Seasoning your Corset

Let me
start out by telling you why seasoning is important. When you buy your corset
it’s still very stiff, the boning hasn’t formed yet and the layers of fabric
still need to adjust to the pressure.

This process takes time, just like you probably can’t run a marathon without
training.

There are a few things that can happen to your corset if you don’t season it
properly (or not season it at all). Let me make a small list for you:

1. The fabric weakens.
2. The boning does not form to your body.
3. The boning twists.
4. The busk bends or even breaks.
5. The corset twists.

 1 Weakening fabric.
When you put a corset on the first couple of times, the boning is not at all
formed to your body. Because you cinch your waist the boning will make a ‘)(‘
shape, it will not yet hug your ribs and hips. The boning pokes outwards at the
top and bottom, putting more stress on a small part of the fabric. This will
result in weakened fabric and eventually the boning might even break through
the fabric at these points. 

If you properly season your corset you let it form itself to your body before
it will be worn tightly, this way the boning will curve upwards around your
ribs and downwards around your hips. They won’t be poking outwards into the
fabric anymore.

2 Boning does not form to your body
In the part about the fabric I told you about waiting until the boning forms.
If you don’t season the corset, it won’t form to your body properly. It needs
to find your natural waist, this is not per definition the smallest part to the
eye. For the corset this means the part that will cinch down the easiest. If
you force it to form differently, it will never fit properly and won’t be as
comfortable as it could be.

3 Twisting bones
You have probably had a piece of clothing, like a legging/skirt/jogging pants,
that had an elastic waistband. And the elastic band will probably have twisted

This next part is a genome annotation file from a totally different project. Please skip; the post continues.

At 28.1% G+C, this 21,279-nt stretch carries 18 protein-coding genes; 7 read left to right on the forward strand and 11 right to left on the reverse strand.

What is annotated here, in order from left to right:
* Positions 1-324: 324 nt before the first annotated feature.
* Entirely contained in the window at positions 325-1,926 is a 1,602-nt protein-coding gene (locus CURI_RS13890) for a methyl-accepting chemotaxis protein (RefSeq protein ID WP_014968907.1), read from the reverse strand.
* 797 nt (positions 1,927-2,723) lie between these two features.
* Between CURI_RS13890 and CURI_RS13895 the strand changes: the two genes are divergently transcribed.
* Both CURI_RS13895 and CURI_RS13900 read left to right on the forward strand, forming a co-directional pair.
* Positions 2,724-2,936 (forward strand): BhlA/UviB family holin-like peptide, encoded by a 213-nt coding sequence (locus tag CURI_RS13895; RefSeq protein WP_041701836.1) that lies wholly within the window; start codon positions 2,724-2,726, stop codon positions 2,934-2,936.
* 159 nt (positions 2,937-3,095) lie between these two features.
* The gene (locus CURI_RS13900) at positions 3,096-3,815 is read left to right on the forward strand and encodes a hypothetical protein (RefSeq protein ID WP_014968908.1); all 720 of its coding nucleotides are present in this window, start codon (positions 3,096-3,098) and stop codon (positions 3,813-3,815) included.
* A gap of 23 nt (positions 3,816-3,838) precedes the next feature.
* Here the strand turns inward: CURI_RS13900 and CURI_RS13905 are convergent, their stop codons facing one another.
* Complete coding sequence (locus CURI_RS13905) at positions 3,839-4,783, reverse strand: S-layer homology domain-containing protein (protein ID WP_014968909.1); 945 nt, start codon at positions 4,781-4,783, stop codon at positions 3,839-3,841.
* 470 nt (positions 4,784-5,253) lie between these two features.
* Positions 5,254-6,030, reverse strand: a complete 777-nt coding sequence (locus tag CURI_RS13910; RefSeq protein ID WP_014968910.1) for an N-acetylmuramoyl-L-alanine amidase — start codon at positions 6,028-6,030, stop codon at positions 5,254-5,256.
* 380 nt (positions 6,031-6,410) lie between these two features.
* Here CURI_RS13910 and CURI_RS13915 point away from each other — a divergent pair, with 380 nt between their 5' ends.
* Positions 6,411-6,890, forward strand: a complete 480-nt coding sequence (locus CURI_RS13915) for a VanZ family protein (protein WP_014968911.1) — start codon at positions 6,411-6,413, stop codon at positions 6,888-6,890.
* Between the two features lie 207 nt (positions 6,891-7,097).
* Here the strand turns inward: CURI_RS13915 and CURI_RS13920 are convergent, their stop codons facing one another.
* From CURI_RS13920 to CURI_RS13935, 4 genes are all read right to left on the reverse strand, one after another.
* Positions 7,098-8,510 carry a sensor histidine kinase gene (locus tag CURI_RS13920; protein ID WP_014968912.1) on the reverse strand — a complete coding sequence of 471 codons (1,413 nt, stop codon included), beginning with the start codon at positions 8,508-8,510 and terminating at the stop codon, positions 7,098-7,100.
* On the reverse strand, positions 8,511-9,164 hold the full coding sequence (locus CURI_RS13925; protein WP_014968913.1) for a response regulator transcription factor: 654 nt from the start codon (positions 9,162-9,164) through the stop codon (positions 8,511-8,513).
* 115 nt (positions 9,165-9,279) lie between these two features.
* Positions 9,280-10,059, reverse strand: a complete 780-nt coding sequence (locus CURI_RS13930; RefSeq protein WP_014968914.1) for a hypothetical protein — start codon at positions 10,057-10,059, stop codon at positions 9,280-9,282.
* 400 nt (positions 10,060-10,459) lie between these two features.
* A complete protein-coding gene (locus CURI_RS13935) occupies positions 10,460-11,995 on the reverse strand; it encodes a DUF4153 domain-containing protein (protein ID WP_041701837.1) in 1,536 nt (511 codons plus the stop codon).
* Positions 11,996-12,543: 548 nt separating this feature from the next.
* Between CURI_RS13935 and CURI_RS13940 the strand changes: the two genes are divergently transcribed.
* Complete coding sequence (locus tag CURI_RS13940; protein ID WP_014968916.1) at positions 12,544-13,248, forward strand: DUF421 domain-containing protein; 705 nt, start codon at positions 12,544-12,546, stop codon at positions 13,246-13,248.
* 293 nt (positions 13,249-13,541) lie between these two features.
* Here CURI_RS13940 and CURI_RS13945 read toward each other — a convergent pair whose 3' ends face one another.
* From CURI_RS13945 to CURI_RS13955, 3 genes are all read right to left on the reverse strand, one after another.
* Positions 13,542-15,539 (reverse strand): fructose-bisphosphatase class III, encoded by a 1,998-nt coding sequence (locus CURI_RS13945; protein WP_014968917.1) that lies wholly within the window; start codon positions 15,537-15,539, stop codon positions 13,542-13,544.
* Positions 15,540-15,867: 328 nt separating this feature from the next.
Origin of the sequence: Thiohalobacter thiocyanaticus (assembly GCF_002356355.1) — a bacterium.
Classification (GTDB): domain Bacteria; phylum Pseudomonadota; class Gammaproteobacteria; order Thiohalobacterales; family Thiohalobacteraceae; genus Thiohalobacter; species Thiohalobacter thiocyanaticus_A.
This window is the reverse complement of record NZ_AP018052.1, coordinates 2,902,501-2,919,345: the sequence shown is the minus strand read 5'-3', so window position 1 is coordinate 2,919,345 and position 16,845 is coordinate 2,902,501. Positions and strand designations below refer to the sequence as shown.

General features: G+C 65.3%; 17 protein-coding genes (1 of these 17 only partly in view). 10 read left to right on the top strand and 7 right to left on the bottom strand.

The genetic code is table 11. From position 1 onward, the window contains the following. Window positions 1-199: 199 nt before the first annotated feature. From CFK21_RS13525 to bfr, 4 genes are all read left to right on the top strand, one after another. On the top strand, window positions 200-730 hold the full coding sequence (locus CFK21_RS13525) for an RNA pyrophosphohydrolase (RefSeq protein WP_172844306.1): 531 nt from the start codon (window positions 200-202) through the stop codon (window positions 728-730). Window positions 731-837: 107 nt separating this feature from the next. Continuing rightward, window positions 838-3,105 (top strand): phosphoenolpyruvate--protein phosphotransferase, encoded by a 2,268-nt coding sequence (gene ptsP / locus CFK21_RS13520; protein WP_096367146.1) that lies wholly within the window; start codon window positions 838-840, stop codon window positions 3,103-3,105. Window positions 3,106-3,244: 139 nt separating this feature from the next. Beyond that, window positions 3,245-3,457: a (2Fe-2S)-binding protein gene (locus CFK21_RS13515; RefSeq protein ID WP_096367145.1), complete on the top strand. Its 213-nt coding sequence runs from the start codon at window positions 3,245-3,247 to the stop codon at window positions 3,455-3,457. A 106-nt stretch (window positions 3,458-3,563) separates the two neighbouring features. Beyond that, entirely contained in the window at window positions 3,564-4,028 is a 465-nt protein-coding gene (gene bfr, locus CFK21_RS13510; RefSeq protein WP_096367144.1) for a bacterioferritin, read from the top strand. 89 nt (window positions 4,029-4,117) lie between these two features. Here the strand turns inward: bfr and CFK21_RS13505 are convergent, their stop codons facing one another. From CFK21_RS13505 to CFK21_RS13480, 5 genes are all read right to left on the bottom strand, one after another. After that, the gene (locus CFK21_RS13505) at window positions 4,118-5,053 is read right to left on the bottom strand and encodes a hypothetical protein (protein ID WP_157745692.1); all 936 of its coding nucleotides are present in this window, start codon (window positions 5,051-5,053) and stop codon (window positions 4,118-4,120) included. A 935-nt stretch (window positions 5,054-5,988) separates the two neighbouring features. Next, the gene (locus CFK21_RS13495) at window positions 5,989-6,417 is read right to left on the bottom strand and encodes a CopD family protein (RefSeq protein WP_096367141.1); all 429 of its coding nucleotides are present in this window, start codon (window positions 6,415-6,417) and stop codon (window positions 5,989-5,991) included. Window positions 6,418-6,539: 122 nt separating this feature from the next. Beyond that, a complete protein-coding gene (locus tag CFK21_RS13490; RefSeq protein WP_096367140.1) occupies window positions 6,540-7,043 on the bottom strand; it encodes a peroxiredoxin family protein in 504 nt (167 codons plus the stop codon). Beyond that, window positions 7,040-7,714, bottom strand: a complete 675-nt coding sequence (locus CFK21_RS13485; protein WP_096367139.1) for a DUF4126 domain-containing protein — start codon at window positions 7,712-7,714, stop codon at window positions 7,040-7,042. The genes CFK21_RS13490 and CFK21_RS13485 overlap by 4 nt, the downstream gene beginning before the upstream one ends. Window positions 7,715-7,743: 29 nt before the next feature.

within the fabric at some point. This is exactly what happens with the bones in
the boning channels if there is too much pressure on it too soon.

4 Bending or breaking busk
The busk is very strong, but everything has its limits. Before the corset is
seasoned the pressure on the busk is quite uneven, there will most likely be
more stress in the middle of the busk when you first wear it. But as the corset
forms to your body, the pressure will be divided over the whole busk. 

5 Twisting corset
This is something to be very aware of, it happens very easily. But it is very
easy to detect, when it happens your busk will not be perfectly vertical. When
you see it getting a bit diagonal it’s case to straighten it as soon as
possible, otherwise you might not be able to compensate it anymore.

These things all applied tot the corset itself, but what is actually a lot more
important is what happens to your body when not carefully seasoning.

You might end up with bruises because the boning is still to stiff, especially
when you are very curvy. A corset should never leave bruises or hurt in any way
(hurting does not equal discomfort). Besides it possibly hurting your back and
ribs, you have to realize it’s not natural for your body and it needs to get
used to the feeling of a corset.

Ok, lets get to the seasoning itself,

This basically takes around 3 weeks if you do it daily, but after that you will
be rewarded with a comfortable corset that lasts for years!

The basic program is wearing your corset for two hours a day cinched around 2
inches.
I advise to cinch down only 1 inch the first two days but still follow the two
hours. In these hours of seasoning there is no reason to sit still and do
nothing, it is even better to just do the things you normally do, take a
walk/lightly clean/watch some TV/etc. The only thing you need to be careful
with in this period is driving, the corset could ride up due to the posture
when driving.

The next two weeks you can just wear it the 2 hours at 2” reduction.

The last 5 days you can try to slowly cinch it a bit further, it should not be
very tight yet but definitely snug. 

Now you might think, how do I measure the reduction? The easiest way for me
always is to measure the gap in the back when you have just put the corset on
before lacing it. If you have a 2 inch reduction, the gap should be 2 inch more
closed.

But you can also measure the waist just before lacing and after lacing, and
again it should be 2” smaller to have a 2 inch reduction.

If you desperately need it seasoned earlier you might be able to squeeze it in
a 1.5 week period, but this 

takes some good planning and dedication. This would mean putting two days in
one. You wear it two 

hours in the morning and 2 hours in the evening. Let’s say from 9 till 11 in
the morning and from 9 till 

11 in the evening. Make sure to leave at least 9 hours between each time wearing
it. It needs it’s rest 

just as much as you do.

Always make sure the to put the corset on straight! Once it is seasoned twisted
you can not get it 

straight again.

If there are any questions you are free to mail us at info@laced-up.com

We are planning to make a video-blog about it, one of our volunteers will
season a new corset and give 

you a daily update about the differences you can feel and see, so you can join
her in the process!

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